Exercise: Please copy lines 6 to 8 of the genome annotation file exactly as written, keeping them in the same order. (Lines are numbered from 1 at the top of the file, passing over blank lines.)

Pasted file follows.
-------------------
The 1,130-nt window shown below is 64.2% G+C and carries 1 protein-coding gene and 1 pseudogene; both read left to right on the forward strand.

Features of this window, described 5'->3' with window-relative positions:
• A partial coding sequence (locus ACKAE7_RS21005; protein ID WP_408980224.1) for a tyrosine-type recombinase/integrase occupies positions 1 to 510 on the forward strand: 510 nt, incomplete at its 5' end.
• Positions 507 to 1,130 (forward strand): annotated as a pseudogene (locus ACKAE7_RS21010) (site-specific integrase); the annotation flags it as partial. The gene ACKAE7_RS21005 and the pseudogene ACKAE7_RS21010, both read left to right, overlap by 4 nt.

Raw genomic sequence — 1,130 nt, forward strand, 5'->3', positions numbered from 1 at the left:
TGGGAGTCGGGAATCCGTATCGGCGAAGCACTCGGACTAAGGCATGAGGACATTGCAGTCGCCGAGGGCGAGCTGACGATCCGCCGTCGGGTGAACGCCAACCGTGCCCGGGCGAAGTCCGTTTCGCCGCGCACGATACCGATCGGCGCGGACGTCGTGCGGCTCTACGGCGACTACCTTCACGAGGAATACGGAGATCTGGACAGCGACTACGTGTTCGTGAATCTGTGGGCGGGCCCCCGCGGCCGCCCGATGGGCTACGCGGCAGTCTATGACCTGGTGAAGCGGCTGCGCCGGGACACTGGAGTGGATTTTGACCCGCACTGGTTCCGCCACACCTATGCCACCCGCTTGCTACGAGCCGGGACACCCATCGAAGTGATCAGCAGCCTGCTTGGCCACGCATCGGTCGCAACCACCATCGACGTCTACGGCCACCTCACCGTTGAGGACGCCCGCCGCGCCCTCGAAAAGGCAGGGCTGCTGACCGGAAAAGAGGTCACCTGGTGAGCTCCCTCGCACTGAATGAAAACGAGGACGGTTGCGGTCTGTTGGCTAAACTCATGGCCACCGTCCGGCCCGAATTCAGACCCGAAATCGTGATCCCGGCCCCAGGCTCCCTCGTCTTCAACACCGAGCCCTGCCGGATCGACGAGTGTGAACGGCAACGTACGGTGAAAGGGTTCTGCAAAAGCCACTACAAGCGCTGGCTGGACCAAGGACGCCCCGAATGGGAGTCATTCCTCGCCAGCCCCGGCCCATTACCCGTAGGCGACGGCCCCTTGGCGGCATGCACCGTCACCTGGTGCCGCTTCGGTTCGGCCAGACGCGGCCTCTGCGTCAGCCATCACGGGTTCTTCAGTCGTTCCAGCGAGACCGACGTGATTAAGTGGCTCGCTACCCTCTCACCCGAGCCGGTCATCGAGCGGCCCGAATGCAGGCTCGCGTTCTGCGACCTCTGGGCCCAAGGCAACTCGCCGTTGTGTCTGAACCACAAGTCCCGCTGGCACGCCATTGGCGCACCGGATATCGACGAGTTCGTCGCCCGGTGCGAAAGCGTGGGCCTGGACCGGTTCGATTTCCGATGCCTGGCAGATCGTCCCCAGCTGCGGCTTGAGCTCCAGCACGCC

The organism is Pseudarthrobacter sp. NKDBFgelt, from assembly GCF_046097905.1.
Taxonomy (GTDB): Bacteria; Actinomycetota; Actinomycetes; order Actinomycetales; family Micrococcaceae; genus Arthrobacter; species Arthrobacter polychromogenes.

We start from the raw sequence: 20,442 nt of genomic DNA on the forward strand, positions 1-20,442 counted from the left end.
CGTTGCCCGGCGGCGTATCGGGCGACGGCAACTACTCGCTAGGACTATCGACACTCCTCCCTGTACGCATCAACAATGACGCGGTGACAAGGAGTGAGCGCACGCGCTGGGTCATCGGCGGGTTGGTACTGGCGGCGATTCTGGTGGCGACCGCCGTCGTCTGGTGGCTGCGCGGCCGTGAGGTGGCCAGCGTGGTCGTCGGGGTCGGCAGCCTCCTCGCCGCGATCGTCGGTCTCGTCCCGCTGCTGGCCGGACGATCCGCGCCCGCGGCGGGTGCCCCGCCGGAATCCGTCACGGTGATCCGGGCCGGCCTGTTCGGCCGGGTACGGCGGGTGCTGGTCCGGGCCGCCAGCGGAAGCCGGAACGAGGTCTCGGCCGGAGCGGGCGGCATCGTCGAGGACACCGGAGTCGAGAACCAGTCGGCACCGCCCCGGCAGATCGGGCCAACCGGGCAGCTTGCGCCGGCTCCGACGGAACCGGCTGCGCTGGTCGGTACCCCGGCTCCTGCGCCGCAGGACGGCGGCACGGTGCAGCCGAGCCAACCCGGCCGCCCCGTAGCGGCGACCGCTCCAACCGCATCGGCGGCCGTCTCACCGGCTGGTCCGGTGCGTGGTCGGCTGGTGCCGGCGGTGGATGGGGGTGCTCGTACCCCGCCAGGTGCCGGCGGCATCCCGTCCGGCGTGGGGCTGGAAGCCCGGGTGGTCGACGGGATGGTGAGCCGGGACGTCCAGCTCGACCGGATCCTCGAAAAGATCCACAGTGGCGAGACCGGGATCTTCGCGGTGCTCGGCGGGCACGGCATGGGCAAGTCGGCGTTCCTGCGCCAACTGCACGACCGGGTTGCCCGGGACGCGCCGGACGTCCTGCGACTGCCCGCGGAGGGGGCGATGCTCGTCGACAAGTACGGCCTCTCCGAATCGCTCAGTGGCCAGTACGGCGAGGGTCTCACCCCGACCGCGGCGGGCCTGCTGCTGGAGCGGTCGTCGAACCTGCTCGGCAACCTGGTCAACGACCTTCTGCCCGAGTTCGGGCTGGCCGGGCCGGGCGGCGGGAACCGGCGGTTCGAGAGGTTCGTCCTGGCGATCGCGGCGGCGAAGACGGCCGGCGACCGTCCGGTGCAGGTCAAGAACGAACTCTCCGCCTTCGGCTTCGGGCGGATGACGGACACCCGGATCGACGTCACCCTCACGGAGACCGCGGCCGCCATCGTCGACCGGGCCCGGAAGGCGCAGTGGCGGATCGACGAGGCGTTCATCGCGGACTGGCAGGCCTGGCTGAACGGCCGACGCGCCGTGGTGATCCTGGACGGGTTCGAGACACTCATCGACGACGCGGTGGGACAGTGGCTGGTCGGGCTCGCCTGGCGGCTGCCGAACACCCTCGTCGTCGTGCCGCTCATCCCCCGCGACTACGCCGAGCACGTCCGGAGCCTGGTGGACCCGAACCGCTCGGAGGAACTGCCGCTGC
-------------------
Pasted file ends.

TGGGAGTCGGGAATCCGTATCGGCGAAGCACTCGGACTAAGGCATGAGGACATTGCAGTCGCCGAGGGCGAGCTGACGATCCGCCGTCGGGTGAACGCCAACCGTGCCCGGGCGAAGTCCGTTTCGCCGCGCACGATACCGATCGGCGCGGACGTCGTGCGGCTCTACGGCGACTACCTTCACGAGGAATACGGAGATCTGGACAGCGACTACGTGTTCGTGAATCTGTGGGCGGGCCCCCGCGGCCGCCCGATGGGCTACGCGGCAGTCTATGACCTGGTGAAGCGGCTGCGCCGGGACACTGGAGTGGATTTTGACCCGCACTGGTTCCGCCACACCTATGCCACCCGCTTGCTACGAGCCGGGACACCCATCGAAGTGATCAGCAGCCTGCTTGGCCACGCATCGGTCGCAACCACCATCGACGTCTACGGCCACCTCACCGTTGAGGACGCCCGCCGCGCCCTCGAAAAGGCAGGGCTGCTGACCGGAAAAGAGGTCACCTGGTGAGCTCCCTCGCACTGAATGAAAACGAGGACGGTTGCGGTCTGTTGGCTAAACTCATGGCCACCGTCCGGCCCGAATTCAGACCCGAAATCGTGATCCCGGCCCCAGGCTCCCTCGTCTTCAACACCGAGCCCTGCCGGATCGACGAGTGTGAACGGCAACGTACGGTGAAAGGGTTCTGCAAAAGCCACTACAAGCGCTGGCTGGACCAAGGACGCCCCGAATGGGAGTCATTCCTCGCCAGCCCCGGCCCATTACCCGTAGGCGACGGCCCCTTGGCGGCATGCACCGTCACCTGGTGCCGCTTCGGTTCGGCCAGACGCGGCCTCTGCGTCAGCCATCACGGGTTCTTCAGTCGTTCCAGCGAGACCGACGTGATTAAGTGGCTCGCTACCCTCTCACCCGAGCCGGTCATCGAGCGGCCCGAATGCAGGCTCGCGTTCTGCGACCTCTGGGCCCAAGGCAACTCGCCGTTGTGTCTGAACCACAAGTCCCGCTGGCACGCCATTGGCGCACCGGATATCGACGAGTTCGTCGCCCGGTGCGAAAGCGTGGGCCTGGACCGGTTCGATTTCCGATGCCTGGCAGATCGTCCCCAGCTGCGGCTTGAGCTCCAGCACGCC

The organism is Pseudarthrobacter sp. NKDBFgelt, from assembly GCF_046097905.1.
Taxonomy (GTDB): Bacteria; Actinomycetota; Actinomycetes; order Actinomycetales; family Micrococcaceae; genus Arthrobacter; species Arthrobacter polychromogenes.